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How to pass Year 12 Maths Methods

Year 12 is a big year for many. The final year of high school can be filled with anxieties, uncertainty and those dreaded end-of-year exams. But there are things you can do along the way to help relieve some of the end-of-year pressures and ace Year 12.

We spoke with Mr Brenden Morris, Year 12 Maths teacher and Head of Mathematics at The Knox School in Wantirna South. Mr Morris was eager to share advice and insider tips to ensure Year 12 Maths Methods students head into final exams feeling prepared and confident.

Studying throughout the year

According to Morris, every bit of sound advice for doing well in Mathematical methods will come down to two key things: practise and seeking assistance. ‘The course will run at a fast pace and is very sequential, so falling behind or failing to grasp an important concept will make it difficult to keep up,’ he explains.

He advises to create a resource book very early, and update it as you go, straight after classes if possible. ‘Your resource book could include examples of tricky problems, with detailed solutions, hopefully annotated with notes that would guide you later on in the reasoning behind the steps you have taken, or things to be careful of,’ Morris says.

Morris adds that when organising your study sessions, returning to topics regularly can also help students feel on top of the Maths unit. Regular homework and working on recently learned concepts, as well as incorporating revision from earlier in the year can all help students feel confident.

Key areas of understanding

Morris highlights these main areas of knowledge as crucial when studying Year 12 Maths Methods:

  • Basic algebra – the ability to simplify and factorise a variety of families of expressions, to know techniques for solving equations. Most importantly, the need to set out solutions in a logical manner and follow conventions of the course in your solutions.
  • The ability to simplify expressions and solve equations that involve polynomial functions, rational functions, exponential and logarithmic functions, and circular functions. Also, the ability to apply differentiation and anti-differentiation to many of these functions.
  • Drawing clear graphs and presenting workings and answers logically. Always include details like showing coordinates of end-points and axes intercepts with exact values over a correct domain. Refer to examples in your textbook for guidance on how to set out your solution.

Utilising a CAS calculator. Many questions may be solved using your calculator and sometimes the first step to understanding an application question is to use your calculator to produce the appropriate graph.

'The course will run at a fast pace and is very sequential, so falling behind or failing to grasp an important concept will make it difficult to keep up.'

Mr Brenden Morris,
Head of Mathematics, Knox School

As exams approach

Morris’ tips for exam prep? Past VCAA exams and trial exams! ‘The course changed a little from 2016 onwards, so be aware if you are doing older VCAA or trial exams that there might be a few differences between the older course and the current course, but most of the content is unchanged,’ he warns.

Morris explains that the purpose of practice exams is two-fold: to confirm what you know and to discover what needs attention. He advises going through the answers on the VCAA website Examiner’s Reports. ‘They often point out common errors, be aware of these. Where you find questions that many students found challenging, ensure you have the skills to answer these,’ he says.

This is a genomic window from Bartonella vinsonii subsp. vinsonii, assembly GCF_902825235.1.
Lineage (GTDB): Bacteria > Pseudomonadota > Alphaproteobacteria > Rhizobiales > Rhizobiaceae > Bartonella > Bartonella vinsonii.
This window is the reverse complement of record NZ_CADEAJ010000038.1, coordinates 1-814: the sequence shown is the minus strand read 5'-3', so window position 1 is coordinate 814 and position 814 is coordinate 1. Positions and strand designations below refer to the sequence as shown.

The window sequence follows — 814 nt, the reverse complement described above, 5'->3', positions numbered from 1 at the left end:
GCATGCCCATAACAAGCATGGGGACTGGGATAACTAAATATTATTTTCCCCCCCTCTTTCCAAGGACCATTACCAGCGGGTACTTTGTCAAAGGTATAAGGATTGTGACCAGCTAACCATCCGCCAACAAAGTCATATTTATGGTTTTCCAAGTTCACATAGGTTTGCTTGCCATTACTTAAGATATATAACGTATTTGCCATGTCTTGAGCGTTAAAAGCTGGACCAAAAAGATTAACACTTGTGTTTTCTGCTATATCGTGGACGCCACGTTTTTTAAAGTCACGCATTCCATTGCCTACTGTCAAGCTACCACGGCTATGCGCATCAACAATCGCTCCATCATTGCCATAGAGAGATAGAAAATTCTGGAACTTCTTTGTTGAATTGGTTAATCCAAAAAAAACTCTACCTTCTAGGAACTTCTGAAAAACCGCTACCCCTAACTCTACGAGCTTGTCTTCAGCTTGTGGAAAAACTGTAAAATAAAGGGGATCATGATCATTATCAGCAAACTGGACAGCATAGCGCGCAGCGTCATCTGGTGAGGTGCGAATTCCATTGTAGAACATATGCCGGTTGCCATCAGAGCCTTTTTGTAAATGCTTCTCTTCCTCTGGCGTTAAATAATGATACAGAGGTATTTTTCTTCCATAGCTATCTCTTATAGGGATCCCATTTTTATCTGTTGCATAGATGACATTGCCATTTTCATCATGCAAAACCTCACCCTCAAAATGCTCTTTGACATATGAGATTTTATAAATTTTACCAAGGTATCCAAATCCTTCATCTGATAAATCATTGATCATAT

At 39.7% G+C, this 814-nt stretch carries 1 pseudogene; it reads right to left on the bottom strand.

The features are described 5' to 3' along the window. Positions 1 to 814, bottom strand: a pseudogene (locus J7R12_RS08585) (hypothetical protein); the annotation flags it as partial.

When doing these practice exams, if you find a concept that needs more work, address the issue, instead of just moving onto the next practice exam. ‘Find the area in your textbook and review the examples and try some problems.  If a practice exam shows you some weaknesses, don’t try the next practise exam until you have addressed them,’ Morris says.

Tips to test your knowledge

Morris was quick to point out an obvious yet crucial tip for testing yourself during study routines: ensure you do the work that teachers set from your textbook! ‘Although obvious, doing problems very soon after exploring ideas in class can be helpful,’ he explains.

Also, when trying to study more effectively for exams, consider a second textbook of “exam practice” questions as a secondary resource.  ‘Different textbooks often have different ways of explaining an idea, and the extra questions can help you to revise and confirm your understanding,’ he says.

What if I need support? 

Morris offered these avenues for students who require support throughout the year:

  • Your teacher. Play your part in developing a healthy working relationship with your teacher and ensure you ask for clarification quickly if you’re finding a concept challenging. Ensure you ask ‘why’ about the first step that isn’t perfectly clear and keep asking until you get it – it can be difficult to catch up if you fall behind.
  • Study groups. Students often underestimate how useful it can be to work through problems as part of a team.
  • Online support. Many textbooks offer videos or other items that might help you to explore a challenging concept. You might even find assistance through a YouTube or other website search. But be wary: make sure you look at what you find with a critical eye.

Morris’ final words of wisdom for Year 12 students? ‘Plan your revision process early, write out a plan and do your best to stick to it.’ With so many subjects to cover, these tips are practical and useful to add to a regular study routine to feel confident for those final exams.

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